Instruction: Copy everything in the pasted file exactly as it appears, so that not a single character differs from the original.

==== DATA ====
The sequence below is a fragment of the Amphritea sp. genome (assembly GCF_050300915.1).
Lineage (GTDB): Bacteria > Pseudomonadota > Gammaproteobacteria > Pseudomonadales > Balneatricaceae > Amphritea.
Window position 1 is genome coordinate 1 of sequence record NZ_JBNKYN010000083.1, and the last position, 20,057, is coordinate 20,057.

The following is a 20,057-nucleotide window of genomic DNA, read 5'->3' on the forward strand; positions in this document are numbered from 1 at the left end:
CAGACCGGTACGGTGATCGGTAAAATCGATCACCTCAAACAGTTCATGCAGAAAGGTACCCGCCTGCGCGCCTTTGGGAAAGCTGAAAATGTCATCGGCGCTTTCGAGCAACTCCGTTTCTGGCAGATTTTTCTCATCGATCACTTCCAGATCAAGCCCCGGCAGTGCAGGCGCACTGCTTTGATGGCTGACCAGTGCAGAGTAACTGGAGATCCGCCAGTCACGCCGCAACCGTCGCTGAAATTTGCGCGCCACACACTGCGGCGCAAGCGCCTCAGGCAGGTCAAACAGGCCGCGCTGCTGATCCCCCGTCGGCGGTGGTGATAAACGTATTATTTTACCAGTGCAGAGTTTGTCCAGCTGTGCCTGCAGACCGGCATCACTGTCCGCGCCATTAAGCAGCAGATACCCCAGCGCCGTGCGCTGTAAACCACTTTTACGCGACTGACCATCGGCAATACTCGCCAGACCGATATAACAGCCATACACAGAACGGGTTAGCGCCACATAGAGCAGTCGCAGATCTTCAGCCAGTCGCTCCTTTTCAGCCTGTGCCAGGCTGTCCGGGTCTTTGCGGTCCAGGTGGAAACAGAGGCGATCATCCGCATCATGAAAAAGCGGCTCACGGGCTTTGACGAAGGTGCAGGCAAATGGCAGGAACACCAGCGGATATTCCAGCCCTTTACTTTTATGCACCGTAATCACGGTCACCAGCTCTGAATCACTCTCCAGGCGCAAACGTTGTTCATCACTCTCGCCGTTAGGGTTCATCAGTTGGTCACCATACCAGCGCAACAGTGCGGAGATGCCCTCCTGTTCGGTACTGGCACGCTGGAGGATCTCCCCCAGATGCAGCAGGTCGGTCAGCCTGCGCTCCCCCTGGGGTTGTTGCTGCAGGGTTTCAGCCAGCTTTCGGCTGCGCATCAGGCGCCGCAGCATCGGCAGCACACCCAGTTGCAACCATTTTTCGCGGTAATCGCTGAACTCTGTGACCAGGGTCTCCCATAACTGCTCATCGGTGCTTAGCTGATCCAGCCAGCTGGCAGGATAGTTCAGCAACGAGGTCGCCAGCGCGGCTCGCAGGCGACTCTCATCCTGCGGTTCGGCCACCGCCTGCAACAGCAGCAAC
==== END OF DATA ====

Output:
The sequence below is a fragment of the Amphritea sp. genome (assembly GCF_050300915.1).
Lineage (GTDB): Bacteria > Pseudomonadota > Gammaproteobacteria > Pseudomonadales > Balneatricaceae > Amphritea.
Window position 1 is genome coordinate 1 of sequence record NZ_JBNKYN010000083.1, and the last position, 20,057, is coordinate 20,057.

The following is a 20,057-nucleotide window of genomic DNA, read 5'->3' on the forward strand; positions in this document are numbered from 1 at the left end:
CAGACCGGTACGGTGATCGGTAAAATCGATCACCTCAAACAGTTCATGCAGAAAGGTACCCGCCTGCGCGCCTTTGGGAAAGCTGAAAATGTCATCGGCGCTTTCGAGCAACTCCGTTTCTGGCAGATTTTTCTCATCGATCACTTCCAGATCAAGCCCCGGCAGTGCAGGCGCACTGCTTTGATGGCTGACCAGTGCAGAGTAACTGGAGATCCGCCAGTCACGCCGCAACCGTCGCTGAAATTTGCGCGCCACACACTGCGGCGCAAGCGCCTCAGGCAGGTCAAACAGGCCGCGCTGCTGATCCCCCGTCGGCGGTGGTGATAAACGTATTATTTTACCAGTGCAGAGTTTGTCCAGCTGTGCCTGCAGACCGGCATCACTGTCCGCGCCATTAAGCAGCAGATACCCCAGCGCCGTGCGCTGTAAACCACTTTTACGCGACTGACCATCGGCAATACTCGCCAGACCGATATAACAGCCATACACAGAACGGGTTAGCGCCACATAGAGCAGTCGCAGATCTTCAGCCAGTCGCTCCTTTTCAGCCTGTGCCAGGCTGTCCGGGTCTTTGCGGTCCAGGTGGAAACAGAGGCGATCATCCGCATCATGAAAAAGCGGCTCACGGGCTTTGACGAAGGTGCAGGCAAATGGCAGGAACACCAGCGGATATTCCAGCCCTTTACTTTTATGCACCGTAATCACGGTCACCAGCTCTGAATCACTCTCCAGGCGCAAACGTTGTTCATCACTCTCGCCGTTAGGGTTCATCAGTTGGTCACCATACCAGCGCAACAGTGCGGAGATGCCCTCCTGTTCGGTACTGGCACGCTGGAGGATCTCCCCCAGATGCAGCAGGTCGGTCAGCCTGCGCTCCCCCTGGGGTTGTTGCTGCAGGGTTTCAGCCAGCTTTCGGCTGCGCATCAGGCGCCGCAGCATCGGCAGCACACCCAGTTGCAACCATTTTTCGCGGTAATCGCTGAACTCTGTGACCAGGGTCTCCCATAACTGCTCATCGGTGCTTAGCTGATCCAGCCAGCTGGCAGGATAGTTCAGCAACGAGGTCGCCAGCGCGGCTCGCAGGCGACTCTCATCCTGCGGTTCGGCCACCGCCTGCAACAGCAGCAAC